The “diabetes police” are everywhere. Judging T1 parents for how we feed our children and judging type 1s for what they choose to eat. Yes, my son still eats candy bars. We have not removed them from his diet – if that was the protocol for type 1, we’d also have to remove milk, grains, fruits, and many vegetables. Early on in my son’s diagnosis, my wife actually got a call from a well intentioned & uninformed friend…”I saw Bob and your son in town today. Bob had bought him an ice cream cone, should he have done that?” Please STOP! Let us feed our children without being judged!

    So – Dear Nut Allergy Mom…take this opportunity to post an apology and a link to a type 1 site – maybe http://www.jdrf.org Help us spread awareness of what it’s like to live with type 1. You owe us that much…be well intentioned & INFORMED.

    • I appreciate your understanding. I do intend to educate myself and post about diabetes in a truthful and well-educated manner. In fact, Moira is going to help by doing a Diabetes 101 Guest post on my blog, which I look forward to reading and sharing.

  13. It was my blog, and the lack of response wasn’t due to any avoidance of the situation. I was actually out all day and not near a computer after posting the blog post. I have turned comment moderation on due to the fact that I get a lot of spam comments.

    I only saw the comments this morning. Once I saw them, I promptly commented and removed my comments related to diabetes. I do extend my sincerest apologies for my ignorance about diabetes. I did not mean to offend anyone. I see now that I have no understanding of diabetes, like I thought I did.

    Again, my apologies. All of the comments have been approved and I have responded to your requests.

    I pride myself on blogging with integrity. I have never received such responses to any of my posts before, and I deeply regret what has happened. I am both embarrassed and ashamed that I spread misinformation about a condition so many deal with on a regular basis. As a mother with children who have special food and dietary restrictions and the lack of understanding I receive from people who I try to educate, I sincerely understand your outrage and concerns about my comments.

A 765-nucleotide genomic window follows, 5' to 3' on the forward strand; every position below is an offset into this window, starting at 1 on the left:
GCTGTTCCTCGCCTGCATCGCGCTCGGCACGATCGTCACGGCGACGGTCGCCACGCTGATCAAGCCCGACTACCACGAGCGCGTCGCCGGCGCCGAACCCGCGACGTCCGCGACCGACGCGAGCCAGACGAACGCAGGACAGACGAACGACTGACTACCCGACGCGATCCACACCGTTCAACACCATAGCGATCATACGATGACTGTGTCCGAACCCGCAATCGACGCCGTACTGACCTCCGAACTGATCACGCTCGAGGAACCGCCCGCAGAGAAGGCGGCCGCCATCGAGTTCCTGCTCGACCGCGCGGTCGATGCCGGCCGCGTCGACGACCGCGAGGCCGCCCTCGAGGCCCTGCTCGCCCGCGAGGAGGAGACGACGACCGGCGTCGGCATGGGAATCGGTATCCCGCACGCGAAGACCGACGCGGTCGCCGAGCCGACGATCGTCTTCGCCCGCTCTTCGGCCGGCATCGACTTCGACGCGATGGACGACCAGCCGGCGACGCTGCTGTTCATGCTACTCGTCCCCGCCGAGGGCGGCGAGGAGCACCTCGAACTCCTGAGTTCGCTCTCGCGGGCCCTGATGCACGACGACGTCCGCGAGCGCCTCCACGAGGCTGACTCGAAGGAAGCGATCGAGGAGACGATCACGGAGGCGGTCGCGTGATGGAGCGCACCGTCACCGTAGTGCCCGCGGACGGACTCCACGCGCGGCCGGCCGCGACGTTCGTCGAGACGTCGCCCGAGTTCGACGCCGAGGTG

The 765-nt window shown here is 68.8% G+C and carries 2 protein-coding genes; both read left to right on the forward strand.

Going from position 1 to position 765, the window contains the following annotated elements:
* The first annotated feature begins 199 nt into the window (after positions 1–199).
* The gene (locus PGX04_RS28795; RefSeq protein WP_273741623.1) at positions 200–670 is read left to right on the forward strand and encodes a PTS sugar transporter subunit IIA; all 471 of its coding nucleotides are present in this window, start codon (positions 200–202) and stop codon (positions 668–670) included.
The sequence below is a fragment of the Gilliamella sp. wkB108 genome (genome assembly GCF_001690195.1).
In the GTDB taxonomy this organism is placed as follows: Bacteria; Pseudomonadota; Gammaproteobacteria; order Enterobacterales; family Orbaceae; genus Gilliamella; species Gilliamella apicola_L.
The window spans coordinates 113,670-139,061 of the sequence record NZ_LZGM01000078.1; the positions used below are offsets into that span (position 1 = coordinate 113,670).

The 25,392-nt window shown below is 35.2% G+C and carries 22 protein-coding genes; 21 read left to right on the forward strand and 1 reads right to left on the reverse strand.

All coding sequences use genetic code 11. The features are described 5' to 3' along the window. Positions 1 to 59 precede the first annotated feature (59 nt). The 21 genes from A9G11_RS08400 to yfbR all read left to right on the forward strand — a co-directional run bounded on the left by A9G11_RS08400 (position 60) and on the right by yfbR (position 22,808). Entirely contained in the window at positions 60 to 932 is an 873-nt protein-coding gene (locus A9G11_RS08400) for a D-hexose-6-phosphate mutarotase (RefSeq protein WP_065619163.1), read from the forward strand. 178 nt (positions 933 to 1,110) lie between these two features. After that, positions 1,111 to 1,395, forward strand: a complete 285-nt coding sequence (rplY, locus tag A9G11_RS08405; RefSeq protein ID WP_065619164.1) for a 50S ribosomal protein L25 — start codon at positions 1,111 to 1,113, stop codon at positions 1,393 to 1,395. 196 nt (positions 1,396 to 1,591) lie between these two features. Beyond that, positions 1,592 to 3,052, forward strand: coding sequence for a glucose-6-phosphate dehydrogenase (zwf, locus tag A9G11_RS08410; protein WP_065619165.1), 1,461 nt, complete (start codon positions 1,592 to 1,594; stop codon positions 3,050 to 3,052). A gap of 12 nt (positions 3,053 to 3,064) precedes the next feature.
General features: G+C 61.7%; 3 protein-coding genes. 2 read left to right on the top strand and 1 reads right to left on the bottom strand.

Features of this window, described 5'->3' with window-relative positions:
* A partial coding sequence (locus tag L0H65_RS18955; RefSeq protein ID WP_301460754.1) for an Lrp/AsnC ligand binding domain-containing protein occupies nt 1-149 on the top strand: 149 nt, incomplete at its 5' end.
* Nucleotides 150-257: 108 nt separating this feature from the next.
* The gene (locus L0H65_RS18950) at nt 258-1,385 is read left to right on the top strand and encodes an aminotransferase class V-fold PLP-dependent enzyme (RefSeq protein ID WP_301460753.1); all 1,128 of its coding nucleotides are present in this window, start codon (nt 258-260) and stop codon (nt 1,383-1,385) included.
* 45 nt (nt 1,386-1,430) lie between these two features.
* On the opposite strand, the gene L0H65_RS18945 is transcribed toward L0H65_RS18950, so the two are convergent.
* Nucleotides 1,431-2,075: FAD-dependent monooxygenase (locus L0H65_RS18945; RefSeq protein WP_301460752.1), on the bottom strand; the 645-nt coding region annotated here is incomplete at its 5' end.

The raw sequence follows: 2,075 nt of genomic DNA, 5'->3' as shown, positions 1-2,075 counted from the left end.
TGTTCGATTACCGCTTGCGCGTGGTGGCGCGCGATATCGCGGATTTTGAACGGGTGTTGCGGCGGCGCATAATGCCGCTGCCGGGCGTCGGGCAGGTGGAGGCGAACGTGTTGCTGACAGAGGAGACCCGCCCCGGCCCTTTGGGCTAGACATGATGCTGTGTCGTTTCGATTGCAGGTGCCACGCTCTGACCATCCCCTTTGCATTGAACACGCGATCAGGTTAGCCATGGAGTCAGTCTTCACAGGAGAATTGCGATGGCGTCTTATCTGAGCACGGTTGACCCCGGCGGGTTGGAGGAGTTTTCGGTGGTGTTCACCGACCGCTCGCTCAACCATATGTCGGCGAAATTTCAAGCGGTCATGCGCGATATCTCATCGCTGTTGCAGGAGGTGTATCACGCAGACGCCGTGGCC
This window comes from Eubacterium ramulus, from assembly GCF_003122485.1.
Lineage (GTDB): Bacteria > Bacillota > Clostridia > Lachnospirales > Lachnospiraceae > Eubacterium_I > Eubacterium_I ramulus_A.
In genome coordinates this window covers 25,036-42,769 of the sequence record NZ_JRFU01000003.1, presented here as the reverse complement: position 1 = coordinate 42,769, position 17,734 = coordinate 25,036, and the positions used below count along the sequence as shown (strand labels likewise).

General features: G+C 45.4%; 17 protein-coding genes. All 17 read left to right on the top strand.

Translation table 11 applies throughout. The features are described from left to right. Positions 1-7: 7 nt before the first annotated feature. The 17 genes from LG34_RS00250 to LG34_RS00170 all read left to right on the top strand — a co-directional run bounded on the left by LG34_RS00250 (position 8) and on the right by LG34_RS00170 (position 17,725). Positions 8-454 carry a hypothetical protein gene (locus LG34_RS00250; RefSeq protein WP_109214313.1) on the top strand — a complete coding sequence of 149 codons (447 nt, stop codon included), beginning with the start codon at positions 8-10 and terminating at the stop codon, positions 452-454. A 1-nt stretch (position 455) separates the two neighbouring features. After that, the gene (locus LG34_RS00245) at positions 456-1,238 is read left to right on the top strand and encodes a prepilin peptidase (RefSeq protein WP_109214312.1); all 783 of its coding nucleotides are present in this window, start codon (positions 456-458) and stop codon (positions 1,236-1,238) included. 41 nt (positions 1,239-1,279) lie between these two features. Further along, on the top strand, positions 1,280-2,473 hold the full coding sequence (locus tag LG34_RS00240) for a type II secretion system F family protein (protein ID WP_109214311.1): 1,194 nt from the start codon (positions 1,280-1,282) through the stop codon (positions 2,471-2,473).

Again, apologies from one mother to another.

  14. Lisa says:

    For someone wanting understanding and more education on nut allergies, she should surely understand why type 1 diabetes parents want the same. While I do find the comment offensive, I would have understood if she would have posted the comments and apologized, or even acknowledged that what she said was wrong, as I did not know much about type 1 either before my son was diagnosed 6 years ago. I know I have said things that I thought later, “Oh my gosh, why on earth did I say that? That was a stupid thing to say”. When that happens, you own up to what you said and apologize. Simple as that. And before she starts throwing stones at others, she might want to double check her facts. Hurting others while trying to bolster your point of view is never acceptable.

  15. becky says:

    To the blogger..Please don’t ignore our feelings.Learn from your mistakes,admit your mistakes,and please do not make someone else’s illness comparable to your own struggles.Your son has an allergy;I don’t take that lightly,allergies are serious.Our children have an autoimmune disease that will NEVER go away until a cure is found.Their bodies DO NOT PRODUCE their own Insulin,that is why they take it.I do not feel anger toward you,but I do feel a sadness because their are many people who are ignorant about type 1,but if you are a public blogger/writer,you have to know the facts,so other people may learn from your writings.I hope in the future you will be more careful what you post publicly and learn more about what you write…

  16. Deanna says:

    As a person who knew little about type 1 diabetes prior to my daughter’s diagnosis, I try to be understanding when someone assumes something about this disease that isn’t true. That being said, when a parent of a child with a disability is judgmental, I get irked. This woman most definitely irked me! I go out of my way to accommodate the other children in my daughters’ class who have nut allergies, need gluten free, or are lactose intolerant, and I never judge the choices they make regarding food. We, in the diabetes community, are only asking for the same treatment from you. Please think about what your comments will make those who read your blog think about those with diabetes. And, please head to your local book store and pick up a book about type 1 diabetes. I recommend the “Pink Panther” guide to diabetes. Educate yourself.

  17. Laura says: